Not many finance chiefs can claim to have steered two record-breaking listings and still be around to line up a third. But Maggie Wu, chief financial officer at Chinese tech giant Alibaba, is on track to pull it off.
“She’s got staying power, that’s for sure,” said one longtime observer.
It nearly did not happen. Alibaba’s top executives spent several months trying to lure Ms Wu from Beijing, where she was an accountant at KPMG, to its Hangzhou headquarters, but they secured her in time for the group’s first initial public offering in November 2007.
The record-breaking flotation generated $57bn in orders, and subsequent trading strained the stock exchange trading systems, according to news reports at the time. But even after such a promising debut, unanswered questions remained: just what was this company’s business model?
According to Alan Hellawell, an analyst turned venture capitalist, Ms Wu remained an unflappable constant — “a real steady Eddie” — as Alibaba morphed from a B2B company with 5,000-plus employees generating revenues of Rmb2.16bn ($315m) to a tech conglomerate staffed by more than 100,000 people and with sales of $56bn.
Ms Wu’s consistency sets her apart from many of her peers, he added. “I’ve seen a lot where internet stardom goes to their heads and the way they treat analysts and other constituents changes for the worse.”
Colleagues applaud her understanding of the multiple units that make up one of the world’s most complex organisations. “Maggie isn’t just a numbers CFO,” said one executive who has worked closely with her. “She is very much an operational, get-down-and-understand the business units. And we have a lot of business units!”
Those who have worked with her also attest to her approachability and lack of ego. Like the rest of Alibaba’s top executives, Ms Wu lives in Hong Kong, which is where the group has its finance and legal functions.
As chief financial officer, she keeps the books for one of the world’s most valuable companies — and also one of the most acquisitive. Following last week’s management reshuffle, Ms Wu will also now oversee Alibaba’s strategic investments, working alongside vice-chairman Joe Tsai.
Bankers, with whom she has regular dealings on both capital markets and dealmaking, are fulsome in their praise for her.
“She’s highly professional, highly competent,” said one who has worked with her for many years. “She always seems totally in charge, totally on top of things.”
There is a lot to be on top of. Alibaba is a sprawling and complex empire with 600-plus subsidiaries. It has its share of lossmaking business lines, such as movies and healthcare, and has clashed with regulators at home and overseas.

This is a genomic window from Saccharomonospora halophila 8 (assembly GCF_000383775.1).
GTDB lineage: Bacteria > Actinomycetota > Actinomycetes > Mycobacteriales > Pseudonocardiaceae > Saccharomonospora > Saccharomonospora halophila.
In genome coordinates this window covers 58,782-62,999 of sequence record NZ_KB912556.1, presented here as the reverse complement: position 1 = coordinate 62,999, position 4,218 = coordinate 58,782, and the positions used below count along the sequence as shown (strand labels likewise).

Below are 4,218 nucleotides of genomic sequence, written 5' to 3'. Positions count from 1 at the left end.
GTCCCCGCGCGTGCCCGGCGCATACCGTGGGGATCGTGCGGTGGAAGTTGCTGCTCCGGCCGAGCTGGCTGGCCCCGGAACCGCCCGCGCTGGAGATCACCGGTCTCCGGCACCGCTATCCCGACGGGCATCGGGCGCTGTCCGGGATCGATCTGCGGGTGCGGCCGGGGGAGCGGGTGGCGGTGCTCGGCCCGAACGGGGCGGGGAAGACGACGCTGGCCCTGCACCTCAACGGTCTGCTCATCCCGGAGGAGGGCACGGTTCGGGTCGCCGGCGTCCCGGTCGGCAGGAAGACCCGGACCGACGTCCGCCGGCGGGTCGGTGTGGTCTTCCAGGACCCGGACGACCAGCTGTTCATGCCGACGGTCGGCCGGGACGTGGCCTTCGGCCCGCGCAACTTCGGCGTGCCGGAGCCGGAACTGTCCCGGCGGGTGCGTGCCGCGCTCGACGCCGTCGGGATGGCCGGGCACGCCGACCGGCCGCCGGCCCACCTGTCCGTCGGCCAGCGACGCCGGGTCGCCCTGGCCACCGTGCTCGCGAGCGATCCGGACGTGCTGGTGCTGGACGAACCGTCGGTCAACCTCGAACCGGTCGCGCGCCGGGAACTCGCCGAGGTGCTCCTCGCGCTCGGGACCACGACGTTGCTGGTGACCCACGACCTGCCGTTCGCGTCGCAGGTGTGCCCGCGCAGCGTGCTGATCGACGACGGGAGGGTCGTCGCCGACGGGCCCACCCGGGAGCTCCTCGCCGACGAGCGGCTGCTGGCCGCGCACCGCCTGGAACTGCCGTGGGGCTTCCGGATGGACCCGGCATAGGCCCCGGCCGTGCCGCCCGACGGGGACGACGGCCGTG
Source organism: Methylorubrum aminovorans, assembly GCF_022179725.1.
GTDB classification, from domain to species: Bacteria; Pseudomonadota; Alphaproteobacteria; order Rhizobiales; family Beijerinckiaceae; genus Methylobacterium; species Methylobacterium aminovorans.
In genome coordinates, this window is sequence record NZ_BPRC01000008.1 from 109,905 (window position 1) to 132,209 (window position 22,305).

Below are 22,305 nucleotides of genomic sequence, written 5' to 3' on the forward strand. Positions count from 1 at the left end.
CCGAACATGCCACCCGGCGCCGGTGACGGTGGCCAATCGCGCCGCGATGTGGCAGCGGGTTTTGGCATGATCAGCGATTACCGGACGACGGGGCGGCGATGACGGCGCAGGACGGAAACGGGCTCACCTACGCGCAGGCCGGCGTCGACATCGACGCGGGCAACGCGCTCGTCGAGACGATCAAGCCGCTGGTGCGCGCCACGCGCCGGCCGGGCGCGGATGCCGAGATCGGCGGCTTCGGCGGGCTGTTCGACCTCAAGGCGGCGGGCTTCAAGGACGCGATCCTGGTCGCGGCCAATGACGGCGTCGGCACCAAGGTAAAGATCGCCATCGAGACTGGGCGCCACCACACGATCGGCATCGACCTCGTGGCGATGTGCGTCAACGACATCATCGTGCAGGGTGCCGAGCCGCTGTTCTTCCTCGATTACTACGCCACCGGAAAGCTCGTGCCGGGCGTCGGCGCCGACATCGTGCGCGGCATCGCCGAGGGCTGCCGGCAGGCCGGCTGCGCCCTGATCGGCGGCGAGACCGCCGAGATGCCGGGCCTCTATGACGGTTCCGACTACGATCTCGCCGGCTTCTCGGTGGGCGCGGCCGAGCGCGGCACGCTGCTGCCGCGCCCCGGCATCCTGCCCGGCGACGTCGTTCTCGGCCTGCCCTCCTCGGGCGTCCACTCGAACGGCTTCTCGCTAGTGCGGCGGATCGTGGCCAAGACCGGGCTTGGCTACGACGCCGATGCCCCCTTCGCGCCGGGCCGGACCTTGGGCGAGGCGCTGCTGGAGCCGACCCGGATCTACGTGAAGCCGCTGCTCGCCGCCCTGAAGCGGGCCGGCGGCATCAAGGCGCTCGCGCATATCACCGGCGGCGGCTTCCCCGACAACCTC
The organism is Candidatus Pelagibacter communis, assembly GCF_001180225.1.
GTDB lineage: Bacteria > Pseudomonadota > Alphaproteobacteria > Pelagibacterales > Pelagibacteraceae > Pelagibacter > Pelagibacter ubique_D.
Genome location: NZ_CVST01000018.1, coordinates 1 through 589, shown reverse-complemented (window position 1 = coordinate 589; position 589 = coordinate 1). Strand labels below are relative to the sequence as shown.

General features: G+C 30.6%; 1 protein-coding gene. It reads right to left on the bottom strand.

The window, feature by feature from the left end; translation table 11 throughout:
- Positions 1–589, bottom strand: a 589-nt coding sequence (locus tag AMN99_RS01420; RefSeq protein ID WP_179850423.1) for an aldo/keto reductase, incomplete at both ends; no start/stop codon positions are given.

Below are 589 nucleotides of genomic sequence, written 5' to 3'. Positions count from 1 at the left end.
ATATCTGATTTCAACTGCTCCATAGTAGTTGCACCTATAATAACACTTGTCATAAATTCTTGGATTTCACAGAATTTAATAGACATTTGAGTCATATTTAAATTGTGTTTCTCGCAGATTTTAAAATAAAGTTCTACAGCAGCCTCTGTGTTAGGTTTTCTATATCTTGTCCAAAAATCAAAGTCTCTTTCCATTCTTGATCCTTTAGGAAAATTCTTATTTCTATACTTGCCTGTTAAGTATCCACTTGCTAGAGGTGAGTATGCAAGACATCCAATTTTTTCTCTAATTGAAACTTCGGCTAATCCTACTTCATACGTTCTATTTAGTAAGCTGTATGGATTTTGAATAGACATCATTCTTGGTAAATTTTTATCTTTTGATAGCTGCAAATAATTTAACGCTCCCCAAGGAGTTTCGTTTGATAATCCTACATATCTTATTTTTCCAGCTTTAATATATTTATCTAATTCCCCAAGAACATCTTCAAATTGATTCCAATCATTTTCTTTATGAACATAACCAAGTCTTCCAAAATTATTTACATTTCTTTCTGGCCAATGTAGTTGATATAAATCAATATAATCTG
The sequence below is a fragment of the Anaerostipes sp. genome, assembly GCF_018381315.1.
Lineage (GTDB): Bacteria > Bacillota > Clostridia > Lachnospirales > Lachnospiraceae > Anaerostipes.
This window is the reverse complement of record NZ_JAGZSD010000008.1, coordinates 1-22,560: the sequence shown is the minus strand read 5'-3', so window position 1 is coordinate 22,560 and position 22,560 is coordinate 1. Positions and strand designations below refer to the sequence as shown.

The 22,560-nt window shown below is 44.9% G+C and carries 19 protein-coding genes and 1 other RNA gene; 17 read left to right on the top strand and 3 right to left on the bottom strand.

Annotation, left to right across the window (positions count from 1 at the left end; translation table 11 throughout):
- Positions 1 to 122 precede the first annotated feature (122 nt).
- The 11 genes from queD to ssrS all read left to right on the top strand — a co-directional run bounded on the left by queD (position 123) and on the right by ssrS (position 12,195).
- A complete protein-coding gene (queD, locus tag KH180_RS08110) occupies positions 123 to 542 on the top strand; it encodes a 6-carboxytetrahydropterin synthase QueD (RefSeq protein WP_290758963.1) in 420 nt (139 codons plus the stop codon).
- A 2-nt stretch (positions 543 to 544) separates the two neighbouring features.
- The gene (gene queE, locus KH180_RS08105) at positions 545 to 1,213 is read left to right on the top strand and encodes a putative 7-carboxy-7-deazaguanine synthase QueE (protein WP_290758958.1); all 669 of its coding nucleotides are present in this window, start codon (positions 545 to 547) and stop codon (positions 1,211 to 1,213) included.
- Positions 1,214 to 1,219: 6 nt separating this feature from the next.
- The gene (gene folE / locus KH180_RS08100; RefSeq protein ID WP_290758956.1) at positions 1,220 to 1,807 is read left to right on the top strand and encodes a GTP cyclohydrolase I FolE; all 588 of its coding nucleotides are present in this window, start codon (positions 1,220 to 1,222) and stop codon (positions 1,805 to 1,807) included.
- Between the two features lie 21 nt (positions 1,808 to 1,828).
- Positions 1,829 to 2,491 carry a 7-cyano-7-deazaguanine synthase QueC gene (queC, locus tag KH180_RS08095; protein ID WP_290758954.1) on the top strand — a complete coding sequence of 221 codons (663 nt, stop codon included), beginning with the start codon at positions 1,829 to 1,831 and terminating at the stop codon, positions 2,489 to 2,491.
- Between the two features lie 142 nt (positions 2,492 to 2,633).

There is an ongoing investigation into its accounting practices by the US Securities and Exchange Commission and it is on the blacklist of “notorious markets” for violations of intellectual property rights.
Following a controversial privatisation in 2012 as part of continuing efforts to refocus its business strategy, Alibaba returned to the public markets with a splash in October 2014, launching what remains the world’s biggest initial public offering nearly five years later.
However, the path to market second time round was riven with conflicts, not least over venue. The Hong Kong Stock Exchange balked at Alibaba’s unique structure, which hands disproportionate control to a small group of partners. The exchange’s subsequent rule change to allow weighted voting rights paved the way for Alibaba to plot a planned secondary listing there later this year.
One veteran investor, who participated in both flotations, credits Ms Wu with promoting greater transparency and communication when Alibaba ran into headwinds. The company hit a trough around October 2015, she said, when Chinese consumers were migrating from PCs to mobile. “The numbers were not stacking up as well as they had thought,” the fund manager said.
“That’s probably when Maggie stepped more into the investor communications role and really helped to steer the message towards ‘let’s give more facts and data to the investor community and let them understand what we are doing to overcome these challenges’.”
Mr Hellawell said Ms Wu helped instil a similar “voice of reason and stability” after the first IPO, when investors were questioning the many changes in Alibaba’s business model, founder Jack Ma’s thinking and the company’s somewhat ropey corporate governance.
She may control the finances of one of China’s most forward-thinking companies, but Ms Wu is also a believer in more ancient arts, including yangshen, or “nourishing life”. She lost her voice just before the last quarterly earnings, but after dosing up on traditional Chinese medicine she was able to field questions during the hour-long call and attend a smaller investor lunch the following day.
During the lunch she sang the praises of the medicine, and her doctor — whose contact details she was sure to pass on to anyone who asked.
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